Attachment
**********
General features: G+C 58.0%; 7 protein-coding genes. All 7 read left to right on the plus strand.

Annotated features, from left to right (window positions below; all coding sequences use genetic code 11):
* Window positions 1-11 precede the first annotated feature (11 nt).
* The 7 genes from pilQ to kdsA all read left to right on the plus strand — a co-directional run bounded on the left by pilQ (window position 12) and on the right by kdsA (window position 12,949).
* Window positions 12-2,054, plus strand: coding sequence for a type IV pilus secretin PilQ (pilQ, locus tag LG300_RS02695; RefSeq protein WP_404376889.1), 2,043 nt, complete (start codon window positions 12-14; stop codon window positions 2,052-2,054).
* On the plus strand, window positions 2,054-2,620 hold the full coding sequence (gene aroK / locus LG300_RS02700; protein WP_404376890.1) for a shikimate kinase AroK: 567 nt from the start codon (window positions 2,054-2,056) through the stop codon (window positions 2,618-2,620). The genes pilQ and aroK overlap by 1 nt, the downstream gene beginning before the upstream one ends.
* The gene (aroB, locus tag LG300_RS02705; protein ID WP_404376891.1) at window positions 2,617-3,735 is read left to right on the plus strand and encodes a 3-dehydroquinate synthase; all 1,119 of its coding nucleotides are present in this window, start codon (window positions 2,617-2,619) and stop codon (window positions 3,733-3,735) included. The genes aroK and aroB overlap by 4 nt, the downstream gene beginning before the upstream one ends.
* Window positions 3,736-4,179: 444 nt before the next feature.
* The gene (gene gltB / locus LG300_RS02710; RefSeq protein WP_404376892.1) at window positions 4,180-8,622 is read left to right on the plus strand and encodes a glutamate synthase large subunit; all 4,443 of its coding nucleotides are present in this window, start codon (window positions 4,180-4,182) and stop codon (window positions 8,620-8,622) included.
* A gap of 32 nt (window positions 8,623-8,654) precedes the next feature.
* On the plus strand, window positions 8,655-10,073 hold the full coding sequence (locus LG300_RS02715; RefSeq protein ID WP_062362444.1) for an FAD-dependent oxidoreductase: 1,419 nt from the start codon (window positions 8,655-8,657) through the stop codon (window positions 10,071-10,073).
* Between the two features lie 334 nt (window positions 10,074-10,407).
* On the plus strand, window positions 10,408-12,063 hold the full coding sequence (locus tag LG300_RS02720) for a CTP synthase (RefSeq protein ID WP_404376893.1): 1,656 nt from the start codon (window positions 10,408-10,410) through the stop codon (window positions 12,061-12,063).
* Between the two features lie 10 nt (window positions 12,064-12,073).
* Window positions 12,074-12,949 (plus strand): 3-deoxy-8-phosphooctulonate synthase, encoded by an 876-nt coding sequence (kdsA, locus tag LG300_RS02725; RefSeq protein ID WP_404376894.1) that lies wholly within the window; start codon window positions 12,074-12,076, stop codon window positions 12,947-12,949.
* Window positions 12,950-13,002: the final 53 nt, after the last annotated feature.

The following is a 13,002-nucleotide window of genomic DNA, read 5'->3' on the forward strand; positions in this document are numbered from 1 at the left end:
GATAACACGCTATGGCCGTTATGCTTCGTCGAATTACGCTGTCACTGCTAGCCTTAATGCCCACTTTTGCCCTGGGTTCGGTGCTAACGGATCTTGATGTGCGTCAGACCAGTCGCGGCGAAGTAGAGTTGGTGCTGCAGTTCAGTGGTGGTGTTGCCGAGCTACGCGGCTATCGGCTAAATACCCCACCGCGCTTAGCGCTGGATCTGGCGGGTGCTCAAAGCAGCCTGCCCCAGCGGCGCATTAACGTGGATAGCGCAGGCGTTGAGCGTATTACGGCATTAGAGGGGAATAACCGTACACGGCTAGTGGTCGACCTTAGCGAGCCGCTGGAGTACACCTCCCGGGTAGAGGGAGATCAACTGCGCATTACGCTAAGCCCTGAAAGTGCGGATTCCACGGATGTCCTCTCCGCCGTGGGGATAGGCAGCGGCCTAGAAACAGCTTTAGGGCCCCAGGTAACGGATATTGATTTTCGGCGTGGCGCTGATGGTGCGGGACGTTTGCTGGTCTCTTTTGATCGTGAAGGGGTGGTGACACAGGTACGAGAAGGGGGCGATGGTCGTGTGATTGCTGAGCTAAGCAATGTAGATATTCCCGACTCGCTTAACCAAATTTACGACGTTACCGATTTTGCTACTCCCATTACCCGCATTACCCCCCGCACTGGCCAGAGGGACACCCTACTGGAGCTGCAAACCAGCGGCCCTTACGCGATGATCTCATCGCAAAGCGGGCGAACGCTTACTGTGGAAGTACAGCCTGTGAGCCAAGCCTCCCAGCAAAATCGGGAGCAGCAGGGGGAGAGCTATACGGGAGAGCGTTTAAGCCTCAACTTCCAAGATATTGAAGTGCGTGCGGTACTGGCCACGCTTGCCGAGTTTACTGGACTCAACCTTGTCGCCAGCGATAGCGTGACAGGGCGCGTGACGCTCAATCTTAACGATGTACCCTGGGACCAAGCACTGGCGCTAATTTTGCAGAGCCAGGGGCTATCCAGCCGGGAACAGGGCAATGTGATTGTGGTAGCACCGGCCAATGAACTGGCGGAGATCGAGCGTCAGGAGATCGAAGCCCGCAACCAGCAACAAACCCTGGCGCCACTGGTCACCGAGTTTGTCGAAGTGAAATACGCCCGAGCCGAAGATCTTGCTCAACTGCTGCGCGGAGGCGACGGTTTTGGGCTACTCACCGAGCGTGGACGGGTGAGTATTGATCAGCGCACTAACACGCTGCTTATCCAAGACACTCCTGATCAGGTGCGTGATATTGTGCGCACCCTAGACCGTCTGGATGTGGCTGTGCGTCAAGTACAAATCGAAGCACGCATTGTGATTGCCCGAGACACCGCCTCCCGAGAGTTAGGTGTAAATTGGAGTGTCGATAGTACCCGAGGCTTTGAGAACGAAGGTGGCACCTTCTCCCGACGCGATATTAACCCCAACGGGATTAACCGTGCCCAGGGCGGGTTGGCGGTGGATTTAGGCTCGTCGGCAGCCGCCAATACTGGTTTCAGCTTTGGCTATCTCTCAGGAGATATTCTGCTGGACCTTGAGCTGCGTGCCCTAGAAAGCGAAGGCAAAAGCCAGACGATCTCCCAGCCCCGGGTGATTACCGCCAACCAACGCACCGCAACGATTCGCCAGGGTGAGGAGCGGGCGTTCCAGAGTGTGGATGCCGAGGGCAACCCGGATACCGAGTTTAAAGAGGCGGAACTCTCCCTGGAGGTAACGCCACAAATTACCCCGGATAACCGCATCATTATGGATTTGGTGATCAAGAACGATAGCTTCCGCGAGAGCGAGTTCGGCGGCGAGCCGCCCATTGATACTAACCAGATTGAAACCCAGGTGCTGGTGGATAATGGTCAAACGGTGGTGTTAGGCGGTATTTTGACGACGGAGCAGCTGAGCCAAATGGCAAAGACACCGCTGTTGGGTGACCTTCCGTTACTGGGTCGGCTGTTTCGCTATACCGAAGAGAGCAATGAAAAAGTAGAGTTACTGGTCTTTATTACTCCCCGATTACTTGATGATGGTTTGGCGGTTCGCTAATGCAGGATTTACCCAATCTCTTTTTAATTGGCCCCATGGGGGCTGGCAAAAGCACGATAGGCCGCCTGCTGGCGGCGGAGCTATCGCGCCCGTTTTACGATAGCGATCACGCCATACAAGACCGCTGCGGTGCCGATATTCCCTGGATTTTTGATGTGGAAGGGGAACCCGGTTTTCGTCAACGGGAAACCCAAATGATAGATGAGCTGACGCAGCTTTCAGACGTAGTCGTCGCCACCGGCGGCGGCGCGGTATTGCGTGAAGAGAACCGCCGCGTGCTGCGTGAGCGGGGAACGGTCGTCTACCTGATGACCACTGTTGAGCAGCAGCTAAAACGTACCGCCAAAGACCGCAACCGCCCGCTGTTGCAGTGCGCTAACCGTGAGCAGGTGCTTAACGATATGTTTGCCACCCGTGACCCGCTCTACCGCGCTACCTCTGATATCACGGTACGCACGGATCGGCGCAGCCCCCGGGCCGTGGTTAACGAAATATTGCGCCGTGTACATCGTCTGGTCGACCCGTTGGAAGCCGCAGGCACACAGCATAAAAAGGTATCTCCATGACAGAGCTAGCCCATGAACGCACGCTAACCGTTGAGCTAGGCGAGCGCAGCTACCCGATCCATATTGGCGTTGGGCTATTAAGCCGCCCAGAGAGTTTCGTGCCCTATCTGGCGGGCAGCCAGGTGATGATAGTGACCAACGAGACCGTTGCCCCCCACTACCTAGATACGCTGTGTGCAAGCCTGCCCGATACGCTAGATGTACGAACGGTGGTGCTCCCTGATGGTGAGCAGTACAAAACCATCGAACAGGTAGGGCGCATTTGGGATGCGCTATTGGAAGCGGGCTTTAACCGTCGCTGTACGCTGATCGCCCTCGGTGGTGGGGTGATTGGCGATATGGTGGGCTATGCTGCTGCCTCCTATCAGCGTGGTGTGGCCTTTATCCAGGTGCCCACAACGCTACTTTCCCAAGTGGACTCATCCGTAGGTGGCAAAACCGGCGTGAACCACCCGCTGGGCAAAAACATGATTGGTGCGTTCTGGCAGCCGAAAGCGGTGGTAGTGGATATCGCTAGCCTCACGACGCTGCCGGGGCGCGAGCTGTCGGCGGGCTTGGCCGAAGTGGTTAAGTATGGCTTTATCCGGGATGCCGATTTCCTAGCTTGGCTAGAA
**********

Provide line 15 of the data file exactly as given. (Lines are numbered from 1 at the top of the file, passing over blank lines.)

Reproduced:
* Window positions 12,074-12,949 (plus strand): 3-deoxy-8-phosphooctulonate synthase, encoded by an 876-nt coding sequence (kdsA, locus tag LG300_RS02725; RefSeq protein ID WP_404376894.1) that lies wholly within the window; start codon window positions 12,074-12,076, stop codon window positions 12,947-12,949.